(Before you ask the half was mine.  #PintWomen )

At the weekend Mrs RM made me go and look at houses in the North.

You know, THE NorthMumsnet readers know it well;





Comic gold. I guarantee you, most Mumsnet readers think Stockport is in Manchester, which they think is in Stoke.

GinDaddyRedux (real name) gets it right in answer to the eternal question;

Why is The North seen as backward and undesirable?


As you’ll know, we’ve been contemplating our move to the barren North for years.

Now, with Mrs RM able to work anywhere, and both boys looking for homes in Manchester (well, Salford) and Sheffield, we’ve stepped up our search.

New Mills
Under 3 hours

Yes, we kicked off in New Mills. Half Man Half Biscuit summed it up in 13 words.

“No frills, handy for the hills, that’s the way you spell New Mills”

Tight terraces, views over chimneys, ominous clouds.  Burnley with a soul.

View from the Masonic

Mrs RM had seen a house she liked there.

Er, do you remember New Mills ?” I asked.  “Show me it”  she said, not unreasonably.

I was only here last May with Charles, but I can’t pretend I know it well.

It’s very hilly. How will Mrs RM cope ?

New Mills.PNG

The Beer Shed is the highlight of a simple High Street.  You couldn’t even socially distance with yourself in its narrow confines.

Ah, memories

There’s a few Marple-esque touches.  A famed vegan cafe, organic pottery, fire-glazed scones etc etc.

But I wanted to show the REAL New Mills.

It’s the Masons !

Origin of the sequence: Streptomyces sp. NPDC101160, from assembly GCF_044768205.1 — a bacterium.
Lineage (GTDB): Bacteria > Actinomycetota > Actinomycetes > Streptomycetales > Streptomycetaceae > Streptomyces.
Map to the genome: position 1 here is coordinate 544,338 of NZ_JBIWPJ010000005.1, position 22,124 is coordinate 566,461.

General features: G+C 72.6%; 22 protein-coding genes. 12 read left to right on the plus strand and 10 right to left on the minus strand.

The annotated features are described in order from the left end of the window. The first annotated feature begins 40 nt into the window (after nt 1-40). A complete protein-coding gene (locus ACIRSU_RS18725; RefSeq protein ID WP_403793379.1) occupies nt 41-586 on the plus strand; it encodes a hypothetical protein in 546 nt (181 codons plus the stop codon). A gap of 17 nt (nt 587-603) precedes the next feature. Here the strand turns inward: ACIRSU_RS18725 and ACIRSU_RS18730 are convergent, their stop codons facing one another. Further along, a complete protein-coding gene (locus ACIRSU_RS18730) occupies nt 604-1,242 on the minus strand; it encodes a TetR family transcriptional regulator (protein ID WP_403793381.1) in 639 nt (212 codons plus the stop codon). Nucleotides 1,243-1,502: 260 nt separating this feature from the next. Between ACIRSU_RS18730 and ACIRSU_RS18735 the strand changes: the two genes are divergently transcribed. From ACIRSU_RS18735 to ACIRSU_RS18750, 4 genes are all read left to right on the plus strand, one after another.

As we descended to the Masons Arms I tried to paint a picture of the town as one of those slightly smarter suburbs of Oldham which retain somehow retain their own character and whose cobbles haven’t been completely smoothed yet.

She just wanted a beer.

Pre-emptive, I said in 2019. I was right

The lady at the table outside gave Mrs RM a long stare, then rushed inside to serve me.

I disinfected my hands, wrote my name and number, read the instructions, and headed for the bar.

Pristine pumps

Sorry for staring, your wife is the spitting image of my Mum” she said, possibly compounding her error.

This was the pub recommended as a pre-emptive to us last year, where Charles and I gulped halves in 30 seconds before running for the Buxton train.

Spaced out

I like it then, and while quieter on our second post-Lockdown Saturday it still felt a place you’d like as a local.  Pint, half and nuts for £4.90.  The Storm had that straw taste I like, a solid NBSS 3.5 suggesting it wasn’t last Saturday’s barrel.

Mumsnetters from Cambridge or Camberley or Chelmsford wouldn’t move to the North to save £3 on a pint, a half and nuts, would they ?

No.  But they might move for views like this;




  1. It’s not just a British thing; Dutch guy I worked with in Leiden, fairly outgoing, his idea of a holiday was going to New York so he could work as crew on a sailing vessel heading back to Europe for the winter. Talking to him one day, he’d never been to Antwerp. About an hour away by train, speak the same language (more or less) – like living in York and never having set foot in Newcastle.

    Liked by 1 person

    1. True. What is always interesting to me is the short distances. Many Americans only know their regions, but the distances are great between areas. In Europe you have the same thing with really short distances. Never fails to amaze me that someone in Leiden wouldn’t say some night “let’s go see the cathedral or pub in Antwerp.” We are funny things.

      Liked by 2 people

      1. Further in the thread someone mentions 400 mile journeys. You can get from Hitchin in Herts to York in well under 3 hours (174 miles). I can be in Yorkshire in 2. The evening trip to buy fish and chips in Grimsby in 2008 is still talked about in Cambridge.